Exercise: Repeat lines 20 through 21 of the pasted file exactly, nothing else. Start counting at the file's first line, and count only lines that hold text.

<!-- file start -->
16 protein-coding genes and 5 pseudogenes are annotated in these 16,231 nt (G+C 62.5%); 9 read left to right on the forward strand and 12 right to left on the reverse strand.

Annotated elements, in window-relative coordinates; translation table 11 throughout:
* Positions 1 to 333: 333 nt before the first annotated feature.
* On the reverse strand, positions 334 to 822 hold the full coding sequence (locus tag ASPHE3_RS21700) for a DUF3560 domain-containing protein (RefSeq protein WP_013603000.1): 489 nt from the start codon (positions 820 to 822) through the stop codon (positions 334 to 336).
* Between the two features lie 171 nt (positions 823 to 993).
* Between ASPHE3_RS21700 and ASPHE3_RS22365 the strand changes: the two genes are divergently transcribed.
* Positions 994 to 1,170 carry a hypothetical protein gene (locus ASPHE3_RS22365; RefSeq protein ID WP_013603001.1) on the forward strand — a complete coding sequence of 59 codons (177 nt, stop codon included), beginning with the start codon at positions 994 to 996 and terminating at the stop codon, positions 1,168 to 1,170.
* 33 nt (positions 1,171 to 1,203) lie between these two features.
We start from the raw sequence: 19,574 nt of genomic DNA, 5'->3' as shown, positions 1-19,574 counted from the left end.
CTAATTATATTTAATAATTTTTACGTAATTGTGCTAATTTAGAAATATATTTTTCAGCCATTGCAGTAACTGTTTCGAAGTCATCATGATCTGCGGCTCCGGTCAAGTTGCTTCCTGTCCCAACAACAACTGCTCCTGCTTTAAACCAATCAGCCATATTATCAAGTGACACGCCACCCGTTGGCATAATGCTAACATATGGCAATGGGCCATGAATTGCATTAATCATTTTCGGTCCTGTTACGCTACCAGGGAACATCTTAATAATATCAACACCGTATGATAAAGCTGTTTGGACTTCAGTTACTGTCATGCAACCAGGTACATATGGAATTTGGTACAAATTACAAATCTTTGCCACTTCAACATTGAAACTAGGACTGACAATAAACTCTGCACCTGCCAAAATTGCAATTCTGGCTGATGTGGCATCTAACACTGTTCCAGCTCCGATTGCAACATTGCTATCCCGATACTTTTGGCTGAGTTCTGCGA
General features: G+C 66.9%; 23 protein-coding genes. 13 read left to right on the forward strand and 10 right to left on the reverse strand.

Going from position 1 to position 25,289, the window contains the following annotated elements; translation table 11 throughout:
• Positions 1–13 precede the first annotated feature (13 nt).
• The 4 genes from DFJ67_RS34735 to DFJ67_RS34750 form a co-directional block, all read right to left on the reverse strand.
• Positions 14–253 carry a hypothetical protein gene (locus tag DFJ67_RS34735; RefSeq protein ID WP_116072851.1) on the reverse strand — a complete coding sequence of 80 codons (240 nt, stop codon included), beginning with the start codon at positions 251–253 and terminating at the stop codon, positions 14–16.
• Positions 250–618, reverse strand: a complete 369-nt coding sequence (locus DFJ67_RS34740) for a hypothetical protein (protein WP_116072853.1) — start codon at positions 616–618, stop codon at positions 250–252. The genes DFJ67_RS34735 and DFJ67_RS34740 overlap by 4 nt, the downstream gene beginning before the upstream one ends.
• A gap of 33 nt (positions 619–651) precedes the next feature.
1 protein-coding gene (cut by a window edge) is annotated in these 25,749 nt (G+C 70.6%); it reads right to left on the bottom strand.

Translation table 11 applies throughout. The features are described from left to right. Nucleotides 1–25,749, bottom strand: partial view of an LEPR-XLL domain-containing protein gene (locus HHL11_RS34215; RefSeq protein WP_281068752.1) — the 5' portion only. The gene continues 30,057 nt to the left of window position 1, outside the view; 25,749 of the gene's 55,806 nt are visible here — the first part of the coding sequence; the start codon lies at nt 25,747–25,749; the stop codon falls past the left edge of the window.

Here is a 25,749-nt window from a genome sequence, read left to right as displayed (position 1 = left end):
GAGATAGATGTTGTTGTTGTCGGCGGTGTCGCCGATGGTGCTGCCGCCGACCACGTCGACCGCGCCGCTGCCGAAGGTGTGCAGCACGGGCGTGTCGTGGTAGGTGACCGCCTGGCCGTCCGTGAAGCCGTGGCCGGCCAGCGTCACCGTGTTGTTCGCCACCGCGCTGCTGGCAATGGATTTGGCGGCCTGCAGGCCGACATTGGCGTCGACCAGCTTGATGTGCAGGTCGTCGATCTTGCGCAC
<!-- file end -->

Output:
Here is a 25,749-nt window from a genome sequence, read left to right as displayed (position 1 = left end):
GAGATAGATGTTGTTGTTGTCGGCGGTGTCGCCGATGGTGCTGCCGCCGACCACGTCGACCGCGCCGCTGCCGAAGGTGTGCAGCACGGGCGTGTCGTGGTAGGTGACCGCCTGGCCGTCCGTGAAGCCGTGGCCGGCCAGCGTCACCGTGTTGTTCGCCACCGCGCTGCTGGCAATGGATTTGGCGGCCTGCAGGCCGACATTGGCGTCGACCAGCTTGATGTGCAGGTCGTCGATCTTGCGCAC